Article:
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ingenuous

[in-jen-yoo-uh s] /ɪnˈdʒɛn yu əs/
adjective
1.
free from reserve, restraint, or dissimulation; candid; sincere.
2.
artless; innocent; naive.
3.
Obsolete. honorable or noble.
Origin of ingenuous
1590-1600
1590-1600; < Latin ingenuus native, free-born, honorable, frank, equivalent to in- in-2 + gen- (base of gignere; see ingenious) + -uus deverbal adj. suffix; see -ous
Related forms
ingenuously, adverb
ingenuousness, noun
half-ingenuous, adjective
half-ingenuously, adverb
half-ingenuousness, noun
Can be confused
ingenious, ingenuous (see usage note at ingenious)
Synonyms
1. frank, straightforward, open. 2. guileless.
Usage note
See ingenious.
Dictionary.com Unabridged
Based on the Random House Dictionary, © Random House, Inc. 2017.
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Examples from the Web for ingenuous
Contemporary Examples
Historical Examples
  • Without knowing why, they understood perfectly now that neither had been ingenuous.

    The Spenders Harry Leon Wilson
  • Somehow, the inflection on the last word did not altogether suggest the ingenuous.

    Within the Law Marvin Dana
  • It was ingenuous and brave; born of a proud and great purity.

    The Dream Emile Zola
  • He trembled before this innocence, so ardent and so ingenuous.

    The Dream Emile Zola
  • He was, however, anticipated by the voice of the ingenuous and youthful Alice.

    The Last of the Mohicans James Fenimore Cooper
  • Her ingenuous innocence did not conceal her gladness at seeing me!

    Alice, or The Mysteries, Complete Edward Bulwer-Lytton
  • I cannot boast of Mr. Creech's ingenuous fair dealing to me.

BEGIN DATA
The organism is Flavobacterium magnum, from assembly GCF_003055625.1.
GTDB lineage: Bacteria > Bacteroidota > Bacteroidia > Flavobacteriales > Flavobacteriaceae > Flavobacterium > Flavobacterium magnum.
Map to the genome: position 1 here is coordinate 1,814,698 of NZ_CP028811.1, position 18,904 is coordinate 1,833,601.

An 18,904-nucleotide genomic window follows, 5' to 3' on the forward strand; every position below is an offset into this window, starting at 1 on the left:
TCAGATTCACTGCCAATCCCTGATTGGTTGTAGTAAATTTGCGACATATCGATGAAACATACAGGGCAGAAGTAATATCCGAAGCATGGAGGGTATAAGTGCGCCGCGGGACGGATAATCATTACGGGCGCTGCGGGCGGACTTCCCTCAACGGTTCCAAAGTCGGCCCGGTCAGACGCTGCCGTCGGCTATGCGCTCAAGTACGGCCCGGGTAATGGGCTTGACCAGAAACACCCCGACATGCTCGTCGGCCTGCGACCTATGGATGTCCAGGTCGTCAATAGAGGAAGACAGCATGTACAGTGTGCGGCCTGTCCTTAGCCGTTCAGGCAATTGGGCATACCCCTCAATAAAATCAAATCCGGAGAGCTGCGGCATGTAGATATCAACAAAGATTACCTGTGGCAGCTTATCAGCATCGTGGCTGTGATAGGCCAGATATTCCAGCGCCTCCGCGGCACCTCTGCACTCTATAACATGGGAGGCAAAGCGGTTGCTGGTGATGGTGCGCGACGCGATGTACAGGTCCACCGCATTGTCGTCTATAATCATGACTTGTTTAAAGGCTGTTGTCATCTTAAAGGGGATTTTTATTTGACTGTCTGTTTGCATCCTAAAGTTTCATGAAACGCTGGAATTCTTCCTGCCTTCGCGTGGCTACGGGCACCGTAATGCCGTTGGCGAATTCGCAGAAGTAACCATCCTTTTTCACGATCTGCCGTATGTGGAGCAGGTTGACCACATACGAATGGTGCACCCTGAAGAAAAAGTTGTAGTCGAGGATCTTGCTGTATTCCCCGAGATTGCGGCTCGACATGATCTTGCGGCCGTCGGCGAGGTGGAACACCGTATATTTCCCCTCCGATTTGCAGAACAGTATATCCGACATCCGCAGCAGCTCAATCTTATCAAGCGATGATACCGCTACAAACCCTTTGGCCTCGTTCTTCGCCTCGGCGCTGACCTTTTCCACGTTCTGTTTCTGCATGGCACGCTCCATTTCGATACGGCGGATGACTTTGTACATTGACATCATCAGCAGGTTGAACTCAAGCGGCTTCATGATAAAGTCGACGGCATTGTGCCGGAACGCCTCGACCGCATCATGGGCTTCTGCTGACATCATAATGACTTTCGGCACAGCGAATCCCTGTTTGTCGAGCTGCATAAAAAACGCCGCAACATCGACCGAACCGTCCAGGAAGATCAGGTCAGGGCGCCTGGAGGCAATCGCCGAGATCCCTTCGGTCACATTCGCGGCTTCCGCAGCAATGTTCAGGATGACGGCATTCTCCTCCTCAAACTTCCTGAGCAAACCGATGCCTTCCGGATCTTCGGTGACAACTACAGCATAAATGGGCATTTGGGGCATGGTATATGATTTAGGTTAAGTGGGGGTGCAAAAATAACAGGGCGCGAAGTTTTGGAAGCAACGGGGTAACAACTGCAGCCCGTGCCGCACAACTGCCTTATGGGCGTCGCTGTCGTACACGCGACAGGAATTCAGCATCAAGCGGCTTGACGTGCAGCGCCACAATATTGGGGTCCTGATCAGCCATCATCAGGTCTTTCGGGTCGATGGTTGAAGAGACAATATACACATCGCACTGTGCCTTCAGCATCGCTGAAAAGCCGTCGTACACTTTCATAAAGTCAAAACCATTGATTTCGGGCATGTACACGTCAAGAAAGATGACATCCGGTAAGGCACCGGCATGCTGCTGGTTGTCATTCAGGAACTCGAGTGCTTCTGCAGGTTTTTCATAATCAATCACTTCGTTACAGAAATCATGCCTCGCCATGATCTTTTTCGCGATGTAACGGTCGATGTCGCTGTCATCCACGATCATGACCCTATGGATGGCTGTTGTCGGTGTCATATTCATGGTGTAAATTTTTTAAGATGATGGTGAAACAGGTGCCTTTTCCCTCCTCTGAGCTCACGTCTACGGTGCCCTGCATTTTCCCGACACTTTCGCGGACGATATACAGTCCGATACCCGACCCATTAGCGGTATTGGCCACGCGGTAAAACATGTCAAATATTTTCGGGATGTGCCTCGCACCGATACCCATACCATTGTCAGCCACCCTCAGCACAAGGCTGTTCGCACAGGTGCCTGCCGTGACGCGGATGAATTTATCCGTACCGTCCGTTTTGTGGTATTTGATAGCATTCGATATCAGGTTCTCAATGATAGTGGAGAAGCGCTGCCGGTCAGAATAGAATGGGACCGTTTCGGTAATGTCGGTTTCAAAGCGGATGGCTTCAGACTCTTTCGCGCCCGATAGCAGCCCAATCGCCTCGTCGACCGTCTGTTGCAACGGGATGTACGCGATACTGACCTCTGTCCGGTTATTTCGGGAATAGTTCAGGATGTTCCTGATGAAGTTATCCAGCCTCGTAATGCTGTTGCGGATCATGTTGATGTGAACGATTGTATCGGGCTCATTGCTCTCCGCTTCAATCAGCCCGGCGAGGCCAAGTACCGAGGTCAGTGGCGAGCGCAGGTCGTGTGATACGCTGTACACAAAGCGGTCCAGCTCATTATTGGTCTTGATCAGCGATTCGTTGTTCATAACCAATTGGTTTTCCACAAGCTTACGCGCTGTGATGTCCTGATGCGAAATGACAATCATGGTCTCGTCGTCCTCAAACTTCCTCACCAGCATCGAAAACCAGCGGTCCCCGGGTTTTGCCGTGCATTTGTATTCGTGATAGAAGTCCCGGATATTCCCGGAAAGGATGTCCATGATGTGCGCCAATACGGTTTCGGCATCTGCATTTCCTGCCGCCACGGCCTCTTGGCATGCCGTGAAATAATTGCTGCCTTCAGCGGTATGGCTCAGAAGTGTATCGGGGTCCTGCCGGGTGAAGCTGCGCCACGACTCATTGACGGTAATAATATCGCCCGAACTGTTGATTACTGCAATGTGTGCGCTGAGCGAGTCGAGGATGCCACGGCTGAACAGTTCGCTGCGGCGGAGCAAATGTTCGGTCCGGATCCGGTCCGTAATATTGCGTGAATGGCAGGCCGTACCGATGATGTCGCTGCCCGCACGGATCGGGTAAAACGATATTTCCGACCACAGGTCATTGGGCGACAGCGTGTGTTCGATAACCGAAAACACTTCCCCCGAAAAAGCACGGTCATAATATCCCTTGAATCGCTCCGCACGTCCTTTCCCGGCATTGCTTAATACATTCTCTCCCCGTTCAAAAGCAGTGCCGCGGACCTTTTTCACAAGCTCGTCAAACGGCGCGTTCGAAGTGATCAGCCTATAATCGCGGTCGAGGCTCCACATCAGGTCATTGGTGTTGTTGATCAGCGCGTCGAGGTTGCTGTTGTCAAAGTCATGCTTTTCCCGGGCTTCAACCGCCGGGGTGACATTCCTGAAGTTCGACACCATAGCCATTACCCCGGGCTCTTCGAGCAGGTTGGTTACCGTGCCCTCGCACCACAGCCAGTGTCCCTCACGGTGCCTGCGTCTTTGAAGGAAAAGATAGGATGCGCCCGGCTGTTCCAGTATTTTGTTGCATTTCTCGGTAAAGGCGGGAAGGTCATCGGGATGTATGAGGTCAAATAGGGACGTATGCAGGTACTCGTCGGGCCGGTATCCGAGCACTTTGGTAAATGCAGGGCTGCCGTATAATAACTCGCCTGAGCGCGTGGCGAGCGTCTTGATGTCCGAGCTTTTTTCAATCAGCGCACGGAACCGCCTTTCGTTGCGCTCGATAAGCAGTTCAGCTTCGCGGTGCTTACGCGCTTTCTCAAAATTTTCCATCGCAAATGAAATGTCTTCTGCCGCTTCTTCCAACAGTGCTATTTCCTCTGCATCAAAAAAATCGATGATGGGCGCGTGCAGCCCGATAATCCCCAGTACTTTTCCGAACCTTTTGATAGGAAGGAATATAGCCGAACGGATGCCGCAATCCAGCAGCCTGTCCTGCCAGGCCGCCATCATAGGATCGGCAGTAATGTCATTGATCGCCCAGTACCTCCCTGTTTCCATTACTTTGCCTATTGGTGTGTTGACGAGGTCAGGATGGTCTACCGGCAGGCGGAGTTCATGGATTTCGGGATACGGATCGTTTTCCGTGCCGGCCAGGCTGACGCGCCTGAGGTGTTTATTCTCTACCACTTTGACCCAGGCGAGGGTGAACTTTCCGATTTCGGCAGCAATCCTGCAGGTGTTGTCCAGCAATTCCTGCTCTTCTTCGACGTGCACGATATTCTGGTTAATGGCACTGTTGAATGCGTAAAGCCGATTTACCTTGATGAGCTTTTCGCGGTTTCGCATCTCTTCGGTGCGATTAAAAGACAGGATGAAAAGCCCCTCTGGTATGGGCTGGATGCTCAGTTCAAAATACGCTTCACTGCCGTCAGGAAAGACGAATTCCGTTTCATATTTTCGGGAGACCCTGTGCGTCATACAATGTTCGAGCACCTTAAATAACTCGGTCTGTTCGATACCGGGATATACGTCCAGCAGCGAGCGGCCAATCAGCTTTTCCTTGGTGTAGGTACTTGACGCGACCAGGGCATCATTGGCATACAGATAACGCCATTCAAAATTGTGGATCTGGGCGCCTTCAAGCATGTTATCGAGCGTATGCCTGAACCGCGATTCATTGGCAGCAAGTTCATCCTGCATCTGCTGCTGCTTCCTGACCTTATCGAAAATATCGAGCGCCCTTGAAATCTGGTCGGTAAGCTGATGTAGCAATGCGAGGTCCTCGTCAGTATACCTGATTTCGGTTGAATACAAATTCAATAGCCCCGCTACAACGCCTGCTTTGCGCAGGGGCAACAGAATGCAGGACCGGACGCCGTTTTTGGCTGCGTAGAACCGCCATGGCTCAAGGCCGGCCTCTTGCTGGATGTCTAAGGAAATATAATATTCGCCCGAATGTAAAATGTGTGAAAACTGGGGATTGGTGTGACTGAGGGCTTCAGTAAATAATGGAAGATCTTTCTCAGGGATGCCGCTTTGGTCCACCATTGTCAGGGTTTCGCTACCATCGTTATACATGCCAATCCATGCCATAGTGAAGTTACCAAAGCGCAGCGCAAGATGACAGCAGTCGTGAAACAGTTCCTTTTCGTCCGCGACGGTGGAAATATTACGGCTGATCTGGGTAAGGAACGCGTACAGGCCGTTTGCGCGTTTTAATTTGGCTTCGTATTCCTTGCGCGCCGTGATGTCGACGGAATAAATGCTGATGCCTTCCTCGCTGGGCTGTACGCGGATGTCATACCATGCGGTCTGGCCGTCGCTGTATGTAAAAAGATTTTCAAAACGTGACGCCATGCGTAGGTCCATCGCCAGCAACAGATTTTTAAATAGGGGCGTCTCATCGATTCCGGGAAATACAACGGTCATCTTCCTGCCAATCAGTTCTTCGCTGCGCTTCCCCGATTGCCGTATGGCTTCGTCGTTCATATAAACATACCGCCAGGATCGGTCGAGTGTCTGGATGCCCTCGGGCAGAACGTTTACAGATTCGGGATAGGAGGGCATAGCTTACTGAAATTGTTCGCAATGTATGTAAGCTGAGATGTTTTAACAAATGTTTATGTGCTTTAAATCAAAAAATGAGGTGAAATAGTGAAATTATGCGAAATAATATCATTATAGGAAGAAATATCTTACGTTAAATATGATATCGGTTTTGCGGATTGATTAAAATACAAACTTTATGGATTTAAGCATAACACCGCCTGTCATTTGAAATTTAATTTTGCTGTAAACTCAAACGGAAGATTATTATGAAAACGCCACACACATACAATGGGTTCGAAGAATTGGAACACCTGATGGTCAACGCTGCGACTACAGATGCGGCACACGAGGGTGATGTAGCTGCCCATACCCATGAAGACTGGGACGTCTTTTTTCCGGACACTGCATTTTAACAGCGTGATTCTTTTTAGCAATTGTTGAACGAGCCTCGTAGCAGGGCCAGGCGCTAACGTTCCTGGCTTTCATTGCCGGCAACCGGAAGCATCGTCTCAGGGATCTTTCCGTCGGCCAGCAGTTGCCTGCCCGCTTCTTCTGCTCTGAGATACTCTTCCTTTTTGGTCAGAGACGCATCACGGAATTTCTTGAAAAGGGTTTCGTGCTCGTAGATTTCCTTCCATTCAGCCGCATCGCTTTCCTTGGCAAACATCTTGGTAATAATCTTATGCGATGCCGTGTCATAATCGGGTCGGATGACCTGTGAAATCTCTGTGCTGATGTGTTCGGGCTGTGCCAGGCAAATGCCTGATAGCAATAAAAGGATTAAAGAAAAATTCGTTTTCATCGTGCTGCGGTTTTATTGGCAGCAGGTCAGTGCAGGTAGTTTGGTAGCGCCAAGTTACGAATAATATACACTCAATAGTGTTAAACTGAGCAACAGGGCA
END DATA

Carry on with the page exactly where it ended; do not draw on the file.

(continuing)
• Thy heart is ingenuous and sincere; thy misfortune is poignant and affecting.

    Imogen William Godwin
  • Imogen stood for a moment in a sweet and ingenuous state of suspense.

    Imogen William Godwin
British Dictionary definitions for ingenuous

ingenuous

/ɪnˈdʒɛnjʊəs/
adjective
1.
naive, artless, or innocent
2.
candid; frank; straightforward
Derived Forms
ingenuously, adverb
ingenuousness, noun
Word Origin
C16: from Latin ingenuus freeborn, worthy of a freeman, virtuous, from in-² + -genuus, from gignere to beget
Collins English Dictionary - Complete & Unabridged 2012 Digital Edition
© William Collins Sons & Co. Ltd. 1979, 1986 © HarperCollins
Publishers 1998, 2000, 2003, 2005, 2006, 2007, 2009, 2012
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Word Origin and History for ingenuous
adj.

1590s, "noble in nature," from Latin ingenuus "with the virtues of freeborn people, of noble character, frank, upright, candid," originally "native, freeborn," from in- "in" (see in- (2)) + gen-, root of gignere "beget, produce" (see genus). Sense of "artless, innocent" is 1670s, via evolution from "high-minded" to "honorably open, straightforward," to "innocently frank." Related: Ingenuously; ingenuousness.

Online Etymology Dictionary, © 2010 Douglas Harper
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